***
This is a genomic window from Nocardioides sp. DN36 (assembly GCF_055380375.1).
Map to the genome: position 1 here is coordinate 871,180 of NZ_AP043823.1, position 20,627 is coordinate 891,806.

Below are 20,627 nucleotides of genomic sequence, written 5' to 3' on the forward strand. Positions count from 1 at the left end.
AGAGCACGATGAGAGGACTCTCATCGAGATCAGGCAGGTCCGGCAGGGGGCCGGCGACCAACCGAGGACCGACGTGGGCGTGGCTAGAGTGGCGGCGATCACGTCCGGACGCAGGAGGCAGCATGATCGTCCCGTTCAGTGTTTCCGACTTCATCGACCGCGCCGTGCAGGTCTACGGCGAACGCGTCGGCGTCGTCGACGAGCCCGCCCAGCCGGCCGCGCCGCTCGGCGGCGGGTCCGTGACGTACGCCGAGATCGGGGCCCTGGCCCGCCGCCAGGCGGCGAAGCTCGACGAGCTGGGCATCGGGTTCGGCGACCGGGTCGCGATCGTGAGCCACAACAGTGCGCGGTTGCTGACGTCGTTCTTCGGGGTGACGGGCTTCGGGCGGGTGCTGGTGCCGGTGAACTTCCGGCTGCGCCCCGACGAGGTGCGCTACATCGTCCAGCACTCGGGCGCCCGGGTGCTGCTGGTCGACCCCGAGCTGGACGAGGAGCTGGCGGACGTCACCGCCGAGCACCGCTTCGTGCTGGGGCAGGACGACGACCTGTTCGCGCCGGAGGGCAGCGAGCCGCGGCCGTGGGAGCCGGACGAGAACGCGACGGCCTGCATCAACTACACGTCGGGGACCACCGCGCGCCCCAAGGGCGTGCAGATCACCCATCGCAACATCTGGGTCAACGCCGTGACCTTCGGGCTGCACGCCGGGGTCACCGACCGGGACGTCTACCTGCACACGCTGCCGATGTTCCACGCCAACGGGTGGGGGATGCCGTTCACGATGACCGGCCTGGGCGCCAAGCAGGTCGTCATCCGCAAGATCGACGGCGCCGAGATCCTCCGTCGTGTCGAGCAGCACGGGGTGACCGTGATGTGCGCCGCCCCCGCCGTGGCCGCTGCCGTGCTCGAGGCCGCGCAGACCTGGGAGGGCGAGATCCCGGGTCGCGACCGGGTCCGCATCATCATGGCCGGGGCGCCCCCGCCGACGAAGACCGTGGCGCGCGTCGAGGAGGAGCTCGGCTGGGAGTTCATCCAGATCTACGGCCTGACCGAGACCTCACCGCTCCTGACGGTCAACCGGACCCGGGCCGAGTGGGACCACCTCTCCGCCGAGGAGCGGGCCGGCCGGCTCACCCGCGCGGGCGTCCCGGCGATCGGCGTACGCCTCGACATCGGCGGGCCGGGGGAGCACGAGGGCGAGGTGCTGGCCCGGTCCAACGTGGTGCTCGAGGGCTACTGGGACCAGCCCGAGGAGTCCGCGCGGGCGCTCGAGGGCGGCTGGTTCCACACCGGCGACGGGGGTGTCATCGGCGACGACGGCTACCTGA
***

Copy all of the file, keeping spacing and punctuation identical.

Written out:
This is a genomic window from Nocardioides sp. DN36 (assembly GCF_055380375.1).
Map to the genome: position 1 here is coordinate 871,180 of NZ_AP043823.1, position 20,627 is coordinate 891,806.

Below are 20,627 nucleotides of genomic sequence, written 5' to 3' on the forward strand. Positions count from 1 at the left end.
AGAGCACGATGAGAGGACTCTCATCGAGATCAGGCAGGTCCGGCAGGGGGCCGGCGACCAACCGAGGACCGACGTGGGCGTGGCTAGAGTGGCGGCGATCACGTCCGGACGCAGGAGGCAGCATGATCGTCCCGTTCAGTGTTTCCGACTTCATCGACCGCGCCGTGCAGGTCTACGGCGAACGCGTCGGCGTCGTCGACGAGCCCGCCCAGCCGGCCGCGCCGCTCGGCGGCGGGTCCGTGACGTACGCCGAGATCGGGGCCCTGGCCCGCCGCCAGGCGGCGAAGCTCGACGAGCTGGGCATCGGGTTCGGCGACCGGGTCGCGATCGTGAGCCACAACAGTGCGCGGTTGCTGACGTCGTTCTTCGGGGTGACGGGCTTCGGGCGGGTGCTGGTGCCGGTGAACTTCCGGCTGCGCCCCGACGAGGTGCGCTACATCGTCCAGCACTCGGGCGCCCGGGTGCTGCTGGTCGACCCCGAGCTGGACGAGGAGCTGGCGGACGTCACCGCCGAGCACCGCTTCGTGCTGGGGCAGGACGACGACCTGTTCGCGCCGGAGGGCAGCGAGCCGCGGCCGTGGGAGCCGGACGAGAACGCGACGGCCTGCATCAACTACACGTCGGGGACCACCGCGCGCCCCAAGGGCGTGCAGATCACCCATCGCAACATCTGGGTCAACGCCGTGACCTTCGGGCTGCACGCCGGGGTCACCGACCGGGACGTCTACCTGCACACGCTGCCGATGTTCCACGCCAACGGGTGGGGGATGCCGTTCACGATGACCGGCCTGGGCGCCAAGCAGGTCGTCATCCGCAAGATCGACGGCGCCGAGATCCTCCGTCGTGTCGAGCAGCACGGGGTGACCGTGATGTGCGCCGCCCCCGCCGTGGCCGCTGCCGTGCTCGAGGCCGCGCAGACCTGGGAGGGCGAGATCCCGGGTCGCGACCGGGTCCGCATCATCATGGCCGGGGCGCCCCCGCCGACGAAGACCGTGGCGCGCGTCGAGGAGGAGCTCGGCTGGGAGTTCATCCAGATCTACGGCCTGACCGAGACCTCACCGCTCCTGACGGTCAACCGGACCCGGGCCGAGTGGGACCACCTCTCCGCCGAGGAGCGGGCCGGCCGGCTCACCCGCGCGGGCGTCCCGGCGATCGGCGTACGCCTCGACATCGGCGGGCCGGGGGAGCACGAGGGCGAGGTGCTGGCCCGGTCCAACGTGGTGCTCGAGGGCTACTGGGACCAGCCCGAGGAGTCCGCGCGGGCGCTCGAGGGCGGCTGGTTCCACACCGGCGACGGGGGTGTCATCGGCGACGACGGCTACCTGA